This Day in History ( June 11 )

Captain James Cook
Captain James Cook discovers the Great Barrier Reef – the hard way!

‘On the 11th June 1770, just before midnight on a calm moonlit night, the ship Endeavour (eBook) commanded by James Cook struck the Great Barrier Reef.’

On 23 April he made his first recorded direct observation of indigenous Australians at Brush Island near Bawley Point (south coast), noting in his journal: ‘…and were so near the Shore as to distinguish several people upon the Sea beach they appear'd to be of a very dark colour but whether this was the real colour of their skins or the clothes they might have on I know not.’ 

Botany Bay - Cook's original map
On 29 April Cook and crew made their first landfall on the mainland of the continent at a place now known as the Kurnell Peninsula. Cook originally christened the area as ‘Stingray Bay’, but he later crossed it out and named it Botany Bay after the unique specimens retrieved by the botanists Joseph Banks and Daniel Solander. It is here that James Cook made first contact with an Aboriginal tribe known as the Gweagal.

Cape Tribulation - showing reef
After his departure from Botany Bay he continued northwards, where the near disaster occurred - on 11 June, when the Endeavour ran aground on a shoal of the Great Barrier Reef (near Cape Tribulation), they ‘nursed into a river mouth on 18 June 1770’. The ship was badly damaged and his voyage was delayed almost seven weeks while repairs were carried out on the beach (near the docks of modern Cooktown, Queensland, at the mouth of the Endeavour River). Once repairs were complete the voyage continued, sailing through Torres Strait and on 22 August he landed on Possession Island, where he claimed the entire coastline he had just explored as British territory. He returned to England via Batavia (modern Jakarta, Indonesia, where many in his crew succumbed to malaria), then the Cape of Good Hope and the island of Saint Helena, arriving home on 12 July 1771.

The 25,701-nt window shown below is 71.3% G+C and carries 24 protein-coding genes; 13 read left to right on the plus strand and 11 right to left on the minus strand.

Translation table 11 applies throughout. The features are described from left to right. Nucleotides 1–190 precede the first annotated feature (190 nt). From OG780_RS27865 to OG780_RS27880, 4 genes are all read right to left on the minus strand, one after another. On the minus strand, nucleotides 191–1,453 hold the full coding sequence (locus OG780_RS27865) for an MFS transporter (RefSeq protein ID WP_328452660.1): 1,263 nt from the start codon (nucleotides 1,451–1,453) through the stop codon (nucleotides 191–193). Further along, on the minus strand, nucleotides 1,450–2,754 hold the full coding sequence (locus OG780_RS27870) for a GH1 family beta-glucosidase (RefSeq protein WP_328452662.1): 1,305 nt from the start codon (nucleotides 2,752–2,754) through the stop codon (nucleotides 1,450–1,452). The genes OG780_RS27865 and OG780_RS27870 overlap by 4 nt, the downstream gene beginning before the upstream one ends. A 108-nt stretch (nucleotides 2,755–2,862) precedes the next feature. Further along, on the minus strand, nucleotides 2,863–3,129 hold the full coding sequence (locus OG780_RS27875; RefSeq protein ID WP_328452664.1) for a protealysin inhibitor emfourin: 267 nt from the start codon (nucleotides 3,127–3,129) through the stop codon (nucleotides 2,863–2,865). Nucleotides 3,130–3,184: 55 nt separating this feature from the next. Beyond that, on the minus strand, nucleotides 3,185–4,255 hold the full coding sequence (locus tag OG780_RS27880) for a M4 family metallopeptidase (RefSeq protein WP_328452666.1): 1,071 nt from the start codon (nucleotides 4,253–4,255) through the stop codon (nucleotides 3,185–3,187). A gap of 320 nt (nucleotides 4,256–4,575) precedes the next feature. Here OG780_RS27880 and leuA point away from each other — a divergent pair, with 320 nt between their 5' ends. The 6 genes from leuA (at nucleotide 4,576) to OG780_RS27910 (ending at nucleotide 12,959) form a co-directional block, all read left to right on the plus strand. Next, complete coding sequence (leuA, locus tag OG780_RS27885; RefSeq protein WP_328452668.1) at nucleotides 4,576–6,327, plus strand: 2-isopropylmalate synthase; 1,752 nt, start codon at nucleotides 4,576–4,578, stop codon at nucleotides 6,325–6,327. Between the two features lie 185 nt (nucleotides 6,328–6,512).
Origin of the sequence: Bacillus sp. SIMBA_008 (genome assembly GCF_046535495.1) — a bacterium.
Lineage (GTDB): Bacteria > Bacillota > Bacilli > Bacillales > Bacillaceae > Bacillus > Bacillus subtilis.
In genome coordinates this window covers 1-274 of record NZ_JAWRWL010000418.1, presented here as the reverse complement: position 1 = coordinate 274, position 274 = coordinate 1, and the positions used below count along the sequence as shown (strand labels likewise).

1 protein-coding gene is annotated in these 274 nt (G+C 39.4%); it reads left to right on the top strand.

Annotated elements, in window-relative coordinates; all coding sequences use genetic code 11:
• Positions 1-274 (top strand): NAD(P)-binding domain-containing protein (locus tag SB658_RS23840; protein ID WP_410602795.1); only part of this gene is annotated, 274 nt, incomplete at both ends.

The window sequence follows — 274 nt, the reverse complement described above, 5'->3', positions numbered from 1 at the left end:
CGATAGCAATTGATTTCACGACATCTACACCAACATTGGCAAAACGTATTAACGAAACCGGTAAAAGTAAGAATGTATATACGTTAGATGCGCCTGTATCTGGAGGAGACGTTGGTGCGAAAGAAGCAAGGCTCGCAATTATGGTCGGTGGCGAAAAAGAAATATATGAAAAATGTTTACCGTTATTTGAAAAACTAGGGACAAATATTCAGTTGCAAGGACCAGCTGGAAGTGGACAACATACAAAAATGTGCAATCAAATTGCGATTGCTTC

Reef can be seen from space
The Great Barrier Reef (DVD) has been around ever since the Ice Age. It started it's expansive life as just one coral polyp, and now has billions of polyps gathering together to form both large and small patches of dangerous reef. The Great Barrier Reef is 80,000 square miles in area and over 1,200 miles long (it could reach from New York City to Miami, Florida). It is also presently under threat by rising sea temperatures.

The Aboriginal people were the first true inhabitants on the Great Barrier Reef and it's surrounds. They would fish, hunt, and build their homes on and along the shores of the reef during the Ice Age... and they are living there still. They have lived off the resources of the reef for thousands of years without technology, or even with the use of many (modern) tools.

Captain Cook's landing place - Kurnell monument

COOK (log entry) – The north point of the event was called ‘Cape Tribulation…. because here begun all our troubles.’

COOK (log entry) – 'Before ten O’clock (11th) we had 20 and 21 fathom and continued in that depth until before eleven when we had 17 and before the man at the lead could heave another cast the ship struck and stuck fast.'